To Support Sanders Or Not, That Is the Question

Among what one might call the “real” Left, as opposed to Liberals and/or Democrats, Bernie Sanders is either a small opening to be exploited or just another straw dog to suck up the people’s energies into ineffective action. Many of them ignore his unusual circumstances as a presidential candidate. Meanwhile they also thought that Wall Street would run to The Donald in the event of Clinton failure.

But recently, Paul Street wrote in a Counterpunch article:

I am starting to think that I may be off base on one of my political calculations. In the course of arguing that Hillary Clinton would be more electable than Bernie Sanders in a general election contest with Donald Trump next November (whatever match-up polls may say now), I have reasoned that big corporate and Wall Street campaign money originally earmarked for Hillary Clinton would flood over to the noxious Republican candidate if Sanders won the Democratic nomination.

Street’s calculation is based on straight class interests. In a presidential clash between the two “outsiders”, Trump is the billionaire of course, while Sanders is a “leftish progressive and nominal socialist who rails against economic inequality and ‘the billionaire class'”. Ergo, ruling class money goes to Trump.

Street has second thoughts:

Now I’m starting to wonder about that. As I suspect many halfway intelligent One Percenters know, Trump may represent a bigger threat to their interests than Bernie. The outlandish and preposterous, Twitter-addicted Trump is a wacky, uber-narcissistic wildcard who threatens to make the United States domestically ungovernable while wrecking the United States’ image and brand abroad.

The Preservation Society, through its organ The Ruling Class Observer, has been saying this since our first post on February 19th, 2016. We have argued for the appeal Sanders might have for the ruling class if we only took the ruling class googles off. The Preservation Society believes the worst that can happen under Sanders is a restabilization of our system through public investment. That would be easy to achieve, since the masses would want it too. From the masses‘ point of view, he is an opportunity to expand freedom. We believe could add another 50 years or so to the nation’s life, if ecological disaster doesn’t get us first. The masses should take this as encouragement in pursuit of their own interests.

Street is very cynical. He seems to know without a doubt that Sanders will immediately bow down to the “masters”. But how does he know that? Maybe its true, maybe not. Sanders represents an interesting case in politics. He has no big corporate interest backing him, and it’s become cliche to say “the average contribution to his campaign is $27”. The electorate has a rare and unique opportunity to support one who does not have quid pro quo understandings with Wall Street or corporate America. There is no reason to believe, barring deep state threats or worse, that Sanders will not try more earnestly than other candidates to pursue his public investment programs.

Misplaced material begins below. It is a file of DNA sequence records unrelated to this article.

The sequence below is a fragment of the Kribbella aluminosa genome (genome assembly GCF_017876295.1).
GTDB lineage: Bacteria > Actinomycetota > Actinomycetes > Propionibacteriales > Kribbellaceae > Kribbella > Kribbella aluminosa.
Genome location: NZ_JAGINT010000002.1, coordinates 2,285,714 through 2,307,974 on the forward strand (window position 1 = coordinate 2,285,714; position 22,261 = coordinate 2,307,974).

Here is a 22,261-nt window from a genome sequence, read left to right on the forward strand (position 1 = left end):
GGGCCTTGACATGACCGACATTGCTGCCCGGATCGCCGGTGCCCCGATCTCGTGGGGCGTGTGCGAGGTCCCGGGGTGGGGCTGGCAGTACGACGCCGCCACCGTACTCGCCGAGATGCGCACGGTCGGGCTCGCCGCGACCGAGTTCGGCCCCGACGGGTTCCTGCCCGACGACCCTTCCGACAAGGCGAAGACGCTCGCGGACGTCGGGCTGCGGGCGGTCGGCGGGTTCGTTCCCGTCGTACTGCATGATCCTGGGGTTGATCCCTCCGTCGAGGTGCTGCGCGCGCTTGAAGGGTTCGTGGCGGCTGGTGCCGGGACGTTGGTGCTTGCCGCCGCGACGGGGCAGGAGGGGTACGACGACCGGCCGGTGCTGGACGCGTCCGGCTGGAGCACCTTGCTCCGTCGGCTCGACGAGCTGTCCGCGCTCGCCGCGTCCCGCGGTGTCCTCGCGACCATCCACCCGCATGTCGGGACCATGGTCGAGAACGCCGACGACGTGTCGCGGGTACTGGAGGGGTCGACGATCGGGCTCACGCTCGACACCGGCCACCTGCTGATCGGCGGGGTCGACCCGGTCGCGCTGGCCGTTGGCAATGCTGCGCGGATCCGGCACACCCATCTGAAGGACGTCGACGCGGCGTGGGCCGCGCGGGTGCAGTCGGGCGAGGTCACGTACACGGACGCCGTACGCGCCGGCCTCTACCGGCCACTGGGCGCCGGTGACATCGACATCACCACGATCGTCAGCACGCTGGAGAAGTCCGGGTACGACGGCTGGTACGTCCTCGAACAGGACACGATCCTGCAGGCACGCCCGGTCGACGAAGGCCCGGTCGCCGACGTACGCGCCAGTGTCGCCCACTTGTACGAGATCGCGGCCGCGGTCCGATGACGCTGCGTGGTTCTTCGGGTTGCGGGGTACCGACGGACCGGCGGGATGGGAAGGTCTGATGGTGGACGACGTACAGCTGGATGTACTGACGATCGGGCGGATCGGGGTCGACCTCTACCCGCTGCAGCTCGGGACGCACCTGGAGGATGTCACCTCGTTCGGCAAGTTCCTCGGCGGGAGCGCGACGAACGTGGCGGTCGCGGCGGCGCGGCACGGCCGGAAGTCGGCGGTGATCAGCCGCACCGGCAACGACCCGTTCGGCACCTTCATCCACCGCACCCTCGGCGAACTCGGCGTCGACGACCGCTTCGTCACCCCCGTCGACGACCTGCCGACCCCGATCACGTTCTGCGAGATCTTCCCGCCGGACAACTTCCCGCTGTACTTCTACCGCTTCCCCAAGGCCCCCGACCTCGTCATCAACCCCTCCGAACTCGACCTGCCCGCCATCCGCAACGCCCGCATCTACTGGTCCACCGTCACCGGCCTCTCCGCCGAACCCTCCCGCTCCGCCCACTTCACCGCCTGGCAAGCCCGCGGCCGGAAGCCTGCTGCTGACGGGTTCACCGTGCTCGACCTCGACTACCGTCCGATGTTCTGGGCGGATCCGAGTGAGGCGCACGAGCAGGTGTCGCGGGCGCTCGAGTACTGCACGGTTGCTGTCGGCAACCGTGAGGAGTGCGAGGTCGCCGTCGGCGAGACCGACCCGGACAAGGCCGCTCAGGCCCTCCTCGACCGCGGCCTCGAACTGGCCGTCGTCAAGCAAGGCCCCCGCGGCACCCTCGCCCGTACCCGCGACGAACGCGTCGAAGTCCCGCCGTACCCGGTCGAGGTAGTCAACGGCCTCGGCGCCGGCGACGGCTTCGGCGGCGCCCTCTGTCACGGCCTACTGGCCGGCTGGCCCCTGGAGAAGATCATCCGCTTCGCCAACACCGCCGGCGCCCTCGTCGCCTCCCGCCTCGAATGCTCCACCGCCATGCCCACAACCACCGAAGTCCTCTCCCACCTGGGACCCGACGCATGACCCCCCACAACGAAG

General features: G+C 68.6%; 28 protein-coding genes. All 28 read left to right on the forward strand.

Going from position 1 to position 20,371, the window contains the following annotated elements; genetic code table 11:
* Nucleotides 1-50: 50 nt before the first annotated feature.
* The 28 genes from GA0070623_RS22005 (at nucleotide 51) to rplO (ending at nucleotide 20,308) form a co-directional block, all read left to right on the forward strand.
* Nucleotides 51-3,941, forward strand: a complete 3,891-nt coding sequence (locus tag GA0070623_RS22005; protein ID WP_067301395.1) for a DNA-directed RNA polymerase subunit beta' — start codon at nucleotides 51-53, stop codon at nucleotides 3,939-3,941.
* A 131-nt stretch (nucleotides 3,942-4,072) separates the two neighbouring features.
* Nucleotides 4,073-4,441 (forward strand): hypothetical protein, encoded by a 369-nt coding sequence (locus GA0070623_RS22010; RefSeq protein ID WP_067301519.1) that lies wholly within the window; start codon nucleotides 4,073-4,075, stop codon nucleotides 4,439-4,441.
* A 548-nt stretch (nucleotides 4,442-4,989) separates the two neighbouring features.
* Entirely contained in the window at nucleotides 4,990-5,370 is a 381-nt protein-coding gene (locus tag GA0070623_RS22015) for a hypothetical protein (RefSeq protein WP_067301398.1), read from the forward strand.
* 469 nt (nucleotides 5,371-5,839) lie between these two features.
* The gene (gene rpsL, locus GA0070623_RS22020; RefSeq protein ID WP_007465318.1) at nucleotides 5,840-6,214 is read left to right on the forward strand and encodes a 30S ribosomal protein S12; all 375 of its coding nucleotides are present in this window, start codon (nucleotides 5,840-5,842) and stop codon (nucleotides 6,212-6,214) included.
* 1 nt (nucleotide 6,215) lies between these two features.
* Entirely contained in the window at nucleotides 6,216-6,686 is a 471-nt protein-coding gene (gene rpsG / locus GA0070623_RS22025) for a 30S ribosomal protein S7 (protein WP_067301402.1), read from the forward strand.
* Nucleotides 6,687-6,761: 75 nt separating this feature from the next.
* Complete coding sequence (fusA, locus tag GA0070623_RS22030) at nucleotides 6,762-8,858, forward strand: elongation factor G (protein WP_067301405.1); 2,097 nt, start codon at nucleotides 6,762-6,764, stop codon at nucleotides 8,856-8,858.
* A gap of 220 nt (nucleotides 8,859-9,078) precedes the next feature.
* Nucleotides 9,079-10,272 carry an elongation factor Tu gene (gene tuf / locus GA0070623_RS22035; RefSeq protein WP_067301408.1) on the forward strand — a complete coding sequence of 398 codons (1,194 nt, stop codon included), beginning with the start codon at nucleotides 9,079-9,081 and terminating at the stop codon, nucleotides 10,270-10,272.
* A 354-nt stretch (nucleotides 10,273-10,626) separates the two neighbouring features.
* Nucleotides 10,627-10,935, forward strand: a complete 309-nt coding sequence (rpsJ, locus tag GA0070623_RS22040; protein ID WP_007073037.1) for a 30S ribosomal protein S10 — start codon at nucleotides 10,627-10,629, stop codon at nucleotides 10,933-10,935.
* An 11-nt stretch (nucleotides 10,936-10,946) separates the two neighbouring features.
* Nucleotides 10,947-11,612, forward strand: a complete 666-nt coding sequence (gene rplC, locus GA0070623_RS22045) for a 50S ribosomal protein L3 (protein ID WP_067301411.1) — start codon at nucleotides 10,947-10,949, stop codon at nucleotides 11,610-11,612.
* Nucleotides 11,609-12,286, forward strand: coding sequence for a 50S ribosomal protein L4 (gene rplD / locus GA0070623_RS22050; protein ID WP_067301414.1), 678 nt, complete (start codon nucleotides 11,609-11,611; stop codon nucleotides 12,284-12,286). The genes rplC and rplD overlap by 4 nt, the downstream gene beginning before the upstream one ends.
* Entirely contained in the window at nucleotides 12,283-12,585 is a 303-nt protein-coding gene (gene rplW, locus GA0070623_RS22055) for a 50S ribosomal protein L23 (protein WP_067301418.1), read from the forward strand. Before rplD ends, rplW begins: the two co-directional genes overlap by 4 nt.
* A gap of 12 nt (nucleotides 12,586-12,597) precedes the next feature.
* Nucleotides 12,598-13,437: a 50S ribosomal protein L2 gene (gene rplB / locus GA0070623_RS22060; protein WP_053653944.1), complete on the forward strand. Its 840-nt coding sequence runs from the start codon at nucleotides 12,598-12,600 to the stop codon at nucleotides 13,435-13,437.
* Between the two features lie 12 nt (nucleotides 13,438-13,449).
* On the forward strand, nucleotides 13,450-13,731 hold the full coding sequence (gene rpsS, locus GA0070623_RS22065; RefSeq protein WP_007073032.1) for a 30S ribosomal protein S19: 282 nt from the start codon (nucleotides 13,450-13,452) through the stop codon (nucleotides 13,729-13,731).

Many ruling class members will resist his efforts should he get the presidency, including many from the Preservation Society. Sanders may crumble easily. He may be a thorn in our side. Who knows? Certainly not Paul Street nor anybody else. “Bernie is an Empire man through and through,” says Street nonetheless. His utter dismissal of Sanders based on an unknown future is akin to economists who dismiss Sanders’s economic policies simply because we have never dared to project such big growth before. Does that mean it can’t happen? We believe this is not a proper reason to oppose Sanders if you value stability and mass complacency.

The Preservation Society is not suggesting that Sanders’s has any chance of effecting revolution, if he even becomes president. But for the masses he does represent a tiny sliver of a tear in the fabric of the Establishment. In 1932 patrician FDR campaigned on a platform of austerity and ended up implementing the New Deal. Sanders is a New Dealer from the start. The significant difference is that there is less radicalization today, no doubt dampened by social programs, inadequate though they are.

In some ways Street’s discouragement of Sanders benefits ruling class members’ private interests. It is tempting to oppose Sanders based on his plan for redistributing wealth (however slight), until one realizes that such attempts will not significantly disturb the status quo. Street’s dismissal of Sanders, while not unjustified — we agree with most of what he says — aids the Ruling Class. But that is not necessarily good. Foregoing the Bern Option helps us to continue to avoid dealing with the neglected infrastructure and programs that might diminish the effects of or prevent another collapse, one from which the “Republic” may not survive, judging by this election cycle.

Paul Street lays out a litany of reasons not to vote for Bernie Sanders. From the masses’ point of view one can understand Street’s frustration given the history of third party runs. But again we refer to Sanders’s special case as a DC politician. He is working from “inside” the organization. And when in Rome, do as the Romans.